Saturday, February 14, 2015

Ashes to Ashes

It is a fiercely cold day with a northerly wind howling through the pine trees outside this window.  A long spell of frigid temperatures is moving in tonight, so - naturally - some archaic instinct is pulsing strong in my mind, and I have been hard at work cutting, gathering, and splitting enough wood to make it one more week.  That has become my rhythm:  one week of heat at a time, a dangerous game I'm playing - driven both by my desire to be done with winter and with my unpreparedness for it in the first place.  

Motivated by the promise of heat streaming out of the floor vents, I took my chainsaw back into the in-law's woods today where a massive section of red oak had fallen to the ground across a hiking path.  And, nearby, lay another nice section of cherry.  The work of earlier fierce winds had done their tasks, pulling from the trees these key pieces.  They lay half buried beneath leaves, the presence of fungi on their bark the evidence of earth's decay already at work.  Despite a few soft spots, though, these were valuable finds.  One full tank of gas and about an hour in the woods with Ada gave me more than enough wood to try and carry out.  The cherry alone nearly filled up the back of my truck's bed, and - besides - I'm still holding out hope this will be the last of the truly frigid weather.

Cutting, gathering, and splitting wood always tears my body down.  Invariably, I take two or three Tylenol after it's all done, and tonight is no different, the muscles in my lower and mid back protesting from their overexertion and my poor lifting technique.  Yesterday, it was the same as I tried to split the rest of what was a small pile of wood in our yard.  They were large chunks, and many required not just the splitting maul, but also a wedge.  It was hard work, which explains why I quickly got rid of my jacket, placing it on top of the wood burner.  I didn't imagine the job taking that long, but dusk quickly turned to night, and I was still pounding away on the logs before me.  Thoroughly exhausted and ready for a few of those Tylenol, I went back to the wood burner to retrieve my coat.  Strangely, as I lifted it from the top, I noticed a bright orange glowing within it, mystified for a few brief seconds.  Then, it hit me.  My coat was on fire.  I dropped it on the ground and proceeded to stomp on it with my heavy boots, thinking it just a small ember.  But, still the glowing orange persisted.  I stomped for several more seconds, picked up the coat, and noticed a rim of burning, bright orange now with an even larger diameter.  That was that.  The fire was pretty much out, but the damage was extensive, a hole the size of a softball on the back left shoulder.  It isn't my nicest coat, but it is my best one for doing work outside.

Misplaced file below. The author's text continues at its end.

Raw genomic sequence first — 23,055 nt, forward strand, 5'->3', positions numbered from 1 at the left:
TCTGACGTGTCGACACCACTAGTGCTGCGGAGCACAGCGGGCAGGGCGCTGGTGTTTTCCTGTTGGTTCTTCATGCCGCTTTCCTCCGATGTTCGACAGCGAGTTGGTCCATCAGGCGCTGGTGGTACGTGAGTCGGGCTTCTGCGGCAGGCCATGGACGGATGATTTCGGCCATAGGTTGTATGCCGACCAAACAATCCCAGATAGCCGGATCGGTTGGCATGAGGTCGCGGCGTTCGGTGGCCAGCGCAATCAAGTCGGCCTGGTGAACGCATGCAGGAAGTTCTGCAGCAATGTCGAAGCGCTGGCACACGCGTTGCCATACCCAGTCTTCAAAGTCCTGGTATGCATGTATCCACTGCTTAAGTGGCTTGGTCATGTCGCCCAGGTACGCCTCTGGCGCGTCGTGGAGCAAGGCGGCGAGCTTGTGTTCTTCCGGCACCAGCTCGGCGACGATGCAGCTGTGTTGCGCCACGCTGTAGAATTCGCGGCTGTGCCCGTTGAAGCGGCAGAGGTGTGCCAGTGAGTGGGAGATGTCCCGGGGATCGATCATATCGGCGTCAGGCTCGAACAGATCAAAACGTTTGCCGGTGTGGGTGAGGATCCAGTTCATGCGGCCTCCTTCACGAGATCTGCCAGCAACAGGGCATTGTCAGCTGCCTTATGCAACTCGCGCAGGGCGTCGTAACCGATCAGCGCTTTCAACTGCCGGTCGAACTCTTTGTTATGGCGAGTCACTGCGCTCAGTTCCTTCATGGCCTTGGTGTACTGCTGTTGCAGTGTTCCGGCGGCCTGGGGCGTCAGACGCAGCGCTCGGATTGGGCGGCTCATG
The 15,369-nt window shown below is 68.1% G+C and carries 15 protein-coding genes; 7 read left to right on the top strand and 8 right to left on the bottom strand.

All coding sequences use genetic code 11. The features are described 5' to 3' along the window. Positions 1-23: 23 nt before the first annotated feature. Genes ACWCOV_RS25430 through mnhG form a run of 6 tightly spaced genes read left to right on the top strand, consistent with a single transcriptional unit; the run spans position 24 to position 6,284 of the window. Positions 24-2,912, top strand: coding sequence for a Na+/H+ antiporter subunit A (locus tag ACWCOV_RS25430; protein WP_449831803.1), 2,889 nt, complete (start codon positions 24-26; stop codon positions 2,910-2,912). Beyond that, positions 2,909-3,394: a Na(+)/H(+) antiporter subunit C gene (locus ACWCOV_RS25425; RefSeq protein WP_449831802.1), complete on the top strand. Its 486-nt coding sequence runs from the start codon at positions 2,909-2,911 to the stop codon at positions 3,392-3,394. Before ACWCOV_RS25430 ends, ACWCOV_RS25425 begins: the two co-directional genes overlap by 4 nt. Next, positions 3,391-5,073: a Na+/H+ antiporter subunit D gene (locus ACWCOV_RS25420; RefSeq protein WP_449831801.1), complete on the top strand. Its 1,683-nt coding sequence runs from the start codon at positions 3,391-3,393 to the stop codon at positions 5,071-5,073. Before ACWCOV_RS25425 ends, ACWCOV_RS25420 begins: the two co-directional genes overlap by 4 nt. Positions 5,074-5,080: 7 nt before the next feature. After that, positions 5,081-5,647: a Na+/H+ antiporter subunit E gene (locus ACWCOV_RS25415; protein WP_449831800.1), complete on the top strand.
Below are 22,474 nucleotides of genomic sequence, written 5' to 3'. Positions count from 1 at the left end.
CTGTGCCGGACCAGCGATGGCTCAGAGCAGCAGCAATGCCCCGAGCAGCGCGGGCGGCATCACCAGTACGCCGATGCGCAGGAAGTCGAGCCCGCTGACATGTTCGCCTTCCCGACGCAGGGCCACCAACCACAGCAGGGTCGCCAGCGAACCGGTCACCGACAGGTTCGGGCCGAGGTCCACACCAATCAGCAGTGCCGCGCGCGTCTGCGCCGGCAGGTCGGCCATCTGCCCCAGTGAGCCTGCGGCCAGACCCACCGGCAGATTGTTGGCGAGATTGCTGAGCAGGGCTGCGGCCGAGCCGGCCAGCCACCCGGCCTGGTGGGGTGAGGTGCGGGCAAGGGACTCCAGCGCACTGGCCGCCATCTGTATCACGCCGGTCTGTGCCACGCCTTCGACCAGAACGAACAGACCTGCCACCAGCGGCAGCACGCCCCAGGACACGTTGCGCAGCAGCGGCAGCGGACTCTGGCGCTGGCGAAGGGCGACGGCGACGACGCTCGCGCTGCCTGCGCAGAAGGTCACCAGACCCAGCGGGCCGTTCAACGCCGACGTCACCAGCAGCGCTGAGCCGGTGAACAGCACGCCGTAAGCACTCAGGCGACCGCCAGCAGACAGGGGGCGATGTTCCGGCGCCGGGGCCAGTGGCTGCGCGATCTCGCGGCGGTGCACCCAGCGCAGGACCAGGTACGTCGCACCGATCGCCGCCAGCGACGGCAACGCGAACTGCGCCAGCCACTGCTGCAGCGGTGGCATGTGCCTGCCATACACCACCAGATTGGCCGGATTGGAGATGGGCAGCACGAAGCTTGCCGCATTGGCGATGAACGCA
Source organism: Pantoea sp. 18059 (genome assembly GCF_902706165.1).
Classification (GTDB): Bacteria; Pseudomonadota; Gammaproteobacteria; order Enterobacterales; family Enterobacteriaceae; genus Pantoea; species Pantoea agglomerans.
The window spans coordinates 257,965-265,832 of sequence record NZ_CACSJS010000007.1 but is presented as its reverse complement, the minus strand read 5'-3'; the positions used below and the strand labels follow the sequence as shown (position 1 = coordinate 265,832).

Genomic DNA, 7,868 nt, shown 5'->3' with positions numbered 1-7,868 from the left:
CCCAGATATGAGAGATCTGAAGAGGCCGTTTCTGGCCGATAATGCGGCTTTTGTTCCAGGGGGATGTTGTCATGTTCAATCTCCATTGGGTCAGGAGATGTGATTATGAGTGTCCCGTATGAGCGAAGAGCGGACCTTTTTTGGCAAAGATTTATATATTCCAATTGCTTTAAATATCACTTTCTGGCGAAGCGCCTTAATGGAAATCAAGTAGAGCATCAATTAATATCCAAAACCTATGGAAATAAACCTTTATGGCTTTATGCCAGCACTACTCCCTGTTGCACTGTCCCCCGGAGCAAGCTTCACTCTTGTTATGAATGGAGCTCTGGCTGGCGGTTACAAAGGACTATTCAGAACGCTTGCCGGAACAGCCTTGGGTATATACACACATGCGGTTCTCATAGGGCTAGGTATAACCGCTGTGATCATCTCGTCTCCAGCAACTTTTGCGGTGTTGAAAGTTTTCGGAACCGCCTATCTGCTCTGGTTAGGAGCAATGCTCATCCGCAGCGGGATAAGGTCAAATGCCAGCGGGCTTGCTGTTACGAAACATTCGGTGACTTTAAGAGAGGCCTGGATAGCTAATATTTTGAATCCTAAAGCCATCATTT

Joe and Lisa dropped by later on this afternoon to pass along some Valentine's candy for the kids.  They stayed in their Jeep as we told them the story of the coat incident near Ada's doghouse - myself wrapped only by a thick Patagonia fleece in the place of my more trustworthy field jacket.  Joe wondered if Lisa remembered that time when all they found of a coat was the zipper!  Apparently, I've still got something to salvage.  

We've got enough to get by ... for now ... unless it gets truly cold.  But, that's how I tend to operate in this season of winter:  eeking by and always looking for when I can put the winter coat away for good.